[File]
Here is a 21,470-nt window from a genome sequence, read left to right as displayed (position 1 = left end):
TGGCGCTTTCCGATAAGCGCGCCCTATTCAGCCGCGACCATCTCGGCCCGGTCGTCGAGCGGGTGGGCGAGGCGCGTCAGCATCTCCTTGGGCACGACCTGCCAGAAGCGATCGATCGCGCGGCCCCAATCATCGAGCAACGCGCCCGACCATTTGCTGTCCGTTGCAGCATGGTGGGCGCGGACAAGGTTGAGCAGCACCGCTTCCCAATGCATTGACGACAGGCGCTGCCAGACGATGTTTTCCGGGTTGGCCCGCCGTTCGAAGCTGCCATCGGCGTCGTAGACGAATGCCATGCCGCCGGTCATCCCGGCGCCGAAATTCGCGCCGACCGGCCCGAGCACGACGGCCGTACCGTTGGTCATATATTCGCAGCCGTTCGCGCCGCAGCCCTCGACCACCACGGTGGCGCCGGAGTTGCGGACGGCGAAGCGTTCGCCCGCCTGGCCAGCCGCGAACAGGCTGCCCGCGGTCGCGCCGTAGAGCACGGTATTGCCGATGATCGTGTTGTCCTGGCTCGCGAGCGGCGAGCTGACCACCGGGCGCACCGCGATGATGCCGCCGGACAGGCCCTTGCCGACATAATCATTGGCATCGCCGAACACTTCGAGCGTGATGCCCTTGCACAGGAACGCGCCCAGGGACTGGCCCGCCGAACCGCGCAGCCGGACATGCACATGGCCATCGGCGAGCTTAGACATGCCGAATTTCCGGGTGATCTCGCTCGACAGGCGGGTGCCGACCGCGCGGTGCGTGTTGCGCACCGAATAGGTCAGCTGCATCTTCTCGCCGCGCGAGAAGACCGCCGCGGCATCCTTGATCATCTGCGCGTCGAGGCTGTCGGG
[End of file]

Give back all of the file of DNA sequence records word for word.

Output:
Here is a 21,470-nt window from a genome sequence, read left to right as displayed (position 1 = left end):
TGGCGCTTTCCGATAAGCGCGCCCTATTCAGCCGCGACCATCTCGGCCCGGTCGTCGAGCGGGTGGGCGAGGCGCGTCAGCATCTCCTTGGGCACGACCTGCCAGAAGCGATCGATCGCGCGGCCCCAATCATCGAGCAACGCGCCCGACCATTTGCTGTCCGTTGCAGCATGGTGGGCGCGGACAAGGTTGAGCAGCACCGCTTCCCAATGCATTGACGACAGGCGCTGCCAGACGATGTTTTCCGGGTTGGCCCGCCGTTCGAAGCTGCCATCGGCGTCGTAGACGAATGCCATGCCGCCGGTCATCCCGGCGCCGAAATTCGCGCCGACCGGCCCGAGCACGACGGCCGTACCGTTGGTCATATATTCGCAGCCGTTCGCGCCGCAGCCCTCGACCACCACGGTGGCGCCGGAGTTGCGGACGGCGAAGCGTTCGCCCGCCTGGCCAGCCGCGAACAGGCTGCCCGCGGTCGCGCCGTAGAGCACGGTATTGCCGATGATCGTGTTGTCCTGGCTCGCGAGCGGCGAGCTGACCACCGGGCGCACCGCGATGATGCCGCCGGACAGGCCCTTGCCGACATAATCATTGGCATCGCCGAACACTTCGAGCGTGATGCCCTTGCACAGGAACGCGCCCAGGGACTGGCCCGCCGAACCGCGCAGCCGGACATGCACATGGCCATCGGCGAGCTTAGACATGCCGAATTTCCGGGTGATCTCGCTCGACAGGCGGGTGCCGACCGCGCGGTGCGTGTTGCGCACCGAATAGGTCAGCTGCATCTTCTCGCCGCGCGAGAAGACCGCCGCGGCATCCTTGATCATCTGCGCGTCGAGGCTGTCGGG